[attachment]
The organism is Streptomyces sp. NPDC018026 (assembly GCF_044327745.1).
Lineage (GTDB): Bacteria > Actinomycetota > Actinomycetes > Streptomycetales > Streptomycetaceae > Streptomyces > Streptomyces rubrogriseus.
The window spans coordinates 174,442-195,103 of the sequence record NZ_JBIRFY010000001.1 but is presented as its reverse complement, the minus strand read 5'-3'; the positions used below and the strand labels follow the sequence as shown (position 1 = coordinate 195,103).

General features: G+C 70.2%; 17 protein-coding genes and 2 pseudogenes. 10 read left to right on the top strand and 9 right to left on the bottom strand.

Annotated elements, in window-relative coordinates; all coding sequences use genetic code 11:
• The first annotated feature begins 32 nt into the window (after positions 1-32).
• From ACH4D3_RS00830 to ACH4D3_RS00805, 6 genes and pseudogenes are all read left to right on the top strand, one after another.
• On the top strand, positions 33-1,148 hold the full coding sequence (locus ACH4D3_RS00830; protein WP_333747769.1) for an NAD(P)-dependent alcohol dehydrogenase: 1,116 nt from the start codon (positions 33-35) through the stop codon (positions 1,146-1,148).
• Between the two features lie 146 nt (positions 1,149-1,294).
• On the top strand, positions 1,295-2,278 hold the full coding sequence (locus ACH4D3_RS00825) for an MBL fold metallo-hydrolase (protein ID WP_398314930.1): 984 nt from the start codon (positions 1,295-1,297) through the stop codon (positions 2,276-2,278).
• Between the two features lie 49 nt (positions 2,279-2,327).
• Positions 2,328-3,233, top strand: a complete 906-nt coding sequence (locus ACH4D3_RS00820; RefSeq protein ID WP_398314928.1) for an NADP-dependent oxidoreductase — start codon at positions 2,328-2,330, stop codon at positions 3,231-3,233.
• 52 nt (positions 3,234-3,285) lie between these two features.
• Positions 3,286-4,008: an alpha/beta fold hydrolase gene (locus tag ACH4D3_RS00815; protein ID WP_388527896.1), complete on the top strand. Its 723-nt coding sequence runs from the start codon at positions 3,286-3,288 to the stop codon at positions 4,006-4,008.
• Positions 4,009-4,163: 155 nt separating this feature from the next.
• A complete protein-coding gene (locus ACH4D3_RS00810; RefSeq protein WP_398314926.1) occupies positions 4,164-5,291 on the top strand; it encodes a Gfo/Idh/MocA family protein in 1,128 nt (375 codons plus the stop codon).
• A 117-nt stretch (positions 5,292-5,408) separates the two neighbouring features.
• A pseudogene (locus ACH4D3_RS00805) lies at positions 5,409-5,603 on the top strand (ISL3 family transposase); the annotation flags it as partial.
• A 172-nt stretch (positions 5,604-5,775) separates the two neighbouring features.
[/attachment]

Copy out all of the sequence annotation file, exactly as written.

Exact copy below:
The organism is Streptomyces sp. NPDC018026 (assembly GCF_044327745.1).
Lineage (GTDB): Bacteria > Actinomycetota > Actinomycetes > Streptomycetales > Streptomycetaceae > Streptomyces > Streptomyces rubrogriseus.
The window spans coordinates 174,442-195,103 of the sequence record NZ_JBIRFY010000001.1 but is presented as its reverse complement, the minus strand read 5'-3'; the positions used below and the strand labels follow the sequence as shown (position 1 = coordinate 195,103).

General features: G+C 70.2%; 17 protein-coding genes and 2 pseudogenes. 10 read left to right on the top strand and 9 right to left on the bottom strand.

Annotated elements, in window-relative coordinates; all coding sequences use genetic code 11:
• The first annotated feature begins 32 nt into the window (after positions 1-32).
• From ACH4D3_RS00830 to ACH4D3_RS00805, 6 genes and pseudogenes are all read left to right on the top strand, one after another.
• On the top strand, positions 33-1,148 hold the full coding sequence (locus ACH4D3_RS00830; protein WP_333747769.1) for an NAD(P)-dependent alcohol dehydrogenase: 1,116 nt from the start codon (positions 33-35) through the stop codon (positions 1,146-1,148).
• Between the two features lie 146 nt (positions 1,149-1,294).
• On the top strand, positions 1,295-2,278 hold the full coding sequence (locus ACH4D3_RS00825) for an MBL fold metallo-hydrolase (protein ID WP_398314930.1): 984 nt from the start codon (positions 1,295-1,297) through the stop codon (positions 2,276-2,278).
• Between the two features lie 49 nt (positions 2,279-2,327).
• Positions 2,328-3,233, top strand: a complete 906-nt coding sequence (locus ACH4D3_RS00820; RefSeq protein ID WP_398314928.1) for an NADP-dependent oxidoreductase — start codon at positions 2,328-2,330, stop codon at positions 3,231-3,233.
• 52 nt (positions 3,234-3,285) lie between these two features.
• Positions 3,286-4,008: an alpha/beta fold hydrolase gene (locus tag ACH4D3_RS00815; protein ID WP_388527896.1), complete on the top strand. Its 723-nt coding sequence runs from the start codon at positions 3,286-3,288 to the stop codon at positions 4,006-4,008.
• Positions 4,009-4,163: 155 nt separating this feature from the next.
• A complete protein-coding gene (locus ACH4D3_RS00810; RefSeq protein WP_398314926.1) occupies positions 4,164-5,291 on the top strand; it encodes a Gfo/Idh/MocA family protein in 1,128 nt (375 codons plus the stop codon).
• A 117-nt stretch (positions 5,292-5,408) separates the two neighbouring features.
• A pseudogene (locus ACH4D3_RS00805) lies at positions 5,409-5,603 on the top strand (ISL3 family transposase); the annotation flags it as partial.
• A 172-nt stretch (positions 5,604-5,775) separates the two neighbouring features.